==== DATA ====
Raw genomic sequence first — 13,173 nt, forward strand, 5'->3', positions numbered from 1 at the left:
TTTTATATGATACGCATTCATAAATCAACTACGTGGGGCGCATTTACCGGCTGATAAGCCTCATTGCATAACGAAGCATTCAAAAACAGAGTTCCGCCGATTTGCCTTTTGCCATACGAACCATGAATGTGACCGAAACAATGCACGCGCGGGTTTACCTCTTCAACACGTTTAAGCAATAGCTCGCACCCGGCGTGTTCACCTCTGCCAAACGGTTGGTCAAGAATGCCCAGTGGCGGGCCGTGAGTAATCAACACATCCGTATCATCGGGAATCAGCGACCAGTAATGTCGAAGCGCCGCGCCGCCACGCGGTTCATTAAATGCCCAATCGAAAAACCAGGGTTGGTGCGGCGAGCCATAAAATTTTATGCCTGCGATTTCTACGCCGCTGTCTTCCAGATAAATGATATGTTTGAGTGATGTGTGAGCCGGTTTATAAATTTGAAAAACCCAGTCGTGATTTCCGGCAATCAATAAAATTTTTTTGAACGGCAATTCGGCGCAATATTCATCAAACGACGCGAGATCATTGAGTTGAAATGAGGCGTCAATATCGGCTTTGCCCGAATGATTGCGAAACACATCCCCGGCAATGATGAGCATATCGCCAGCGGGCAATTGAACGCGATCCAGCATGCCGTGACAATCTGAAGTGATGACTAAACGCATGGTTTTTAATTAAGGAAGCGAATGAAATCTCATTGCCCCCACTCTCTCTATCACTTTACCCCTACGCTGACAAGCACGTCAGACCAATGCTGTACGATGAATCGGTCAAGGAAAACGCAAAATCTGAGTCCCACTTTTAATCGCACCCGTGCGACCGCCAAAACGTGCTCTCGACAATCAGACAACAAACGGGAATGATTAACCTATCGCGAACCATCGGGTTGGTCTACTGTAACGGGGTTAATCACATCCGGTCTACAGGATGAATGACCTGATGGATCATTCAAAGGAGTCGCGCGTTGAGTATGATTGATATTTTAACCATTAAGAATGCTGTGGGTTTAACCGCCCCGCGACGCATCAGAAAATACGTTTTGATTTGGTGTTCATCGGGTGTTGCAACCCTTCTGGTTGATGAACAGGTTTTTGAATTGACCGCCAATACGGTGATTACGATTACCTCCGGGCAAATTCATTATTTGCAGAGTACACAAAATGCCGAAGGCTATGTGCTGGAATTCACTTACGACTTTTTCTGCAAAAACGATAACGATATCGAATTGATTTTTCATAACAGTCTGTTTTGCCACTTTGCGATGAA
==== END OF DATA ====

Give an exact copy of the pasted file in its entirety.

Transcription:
Raw genomic sequence first — 13,173 nt, forward strand, 5'->3', positions numbered from 1 at the left:
TTTTATATGATACGCATTCATAAATCAACTACGTGGGGCGCATTTACCGGCTGATAAGCCTCATTGCATAACGAAGCATTCAAAAACAGAGTTCCGCCGATTTGCCTTTTGCCATACGAACCATGAATGTGACCGAAACAATGCACGCGCGGGTTTACCTCTTCAACACGTTTAAGCAATAGCTCGCACCCGGCGTGTTCACCTCTGCCAAACGGTTGGTCAAGAATGCCCAGTGGCGGGCCGTGAGTAATCAACACATCCGTATCATCGGGAATCAGCGACCAGTAATGTCGAAGCGCCGCGCCGCCACGCGGTTCATTAAATGCCCAATCGAAAAACCAGGGTTGGTGCGGCGAGCCATAAAATTTTATGCCTGCGATTTCTACGCCGCTGTCTTCCAGATAAATGATATGTTTGAGTGATGTGTGAGCCGGTTTATAAATTTGAAAAACCCAGTCGTGATTTCCGGCAATCAATAAAATTTTTTTGAACGGCAATTCGGCGCAATATTCATCAAACGACGCGAGATCATTGAGTTGAAATGAGGCGTCAATATCGGCTTTGCCCGAATGATTGCGAAACACATCCCCGGCAATGATGAGCATATCGCCAGCGGGCAATTGAACGCGATCCAGCATGCCGTGACAATCTGAAGTGATGACTAAACGCATGGTTTTTAATTAAGGAAGCGAATGAAATCTCATTGCCCCCACTCTCTCTATCACTTTACCCCTACGCTGACAAGCACGTCAGACCAATGCTGTACGATGAATCGGTCAAGGAAAACGCAAAATCTGAGTCCCACTTTTAATCGCACCCGTGCGACCGCCAAAACGTGCTCTCGACAATCAGACAACAAACGGGAATGATTAACCTATCGCGAACCATCGGGTTGGTCTACTGTAACGGGGTTAATCACATCCGGTCTACAGGATGAATGACCTGATGGATCATTCAAAGGAGTCGCGCGTTGAGTATGATTGATATTTTAACCATTAAGAATGCTGTGGGTTTAACCGCCCCGCGACGCATCAGAAAATACGTTTTGATTTGGTGTTCATCGGGTGTTGCAACCCTTCTGGTTGATGAACAGGTTTTTGAATTGACCGCCAATACGGTGATTACGATTACCTCCGGGCAAATTCATTATTTGCAGAGTACACAAAATGCCGAAGGCTATGTGCTGGAATTCACTTACGACTTTTTCTGCAAAAACGATAACGATATCGAATTGATTTTTCATAACAGTCTGTTTTGCCACTTTGCGATGAA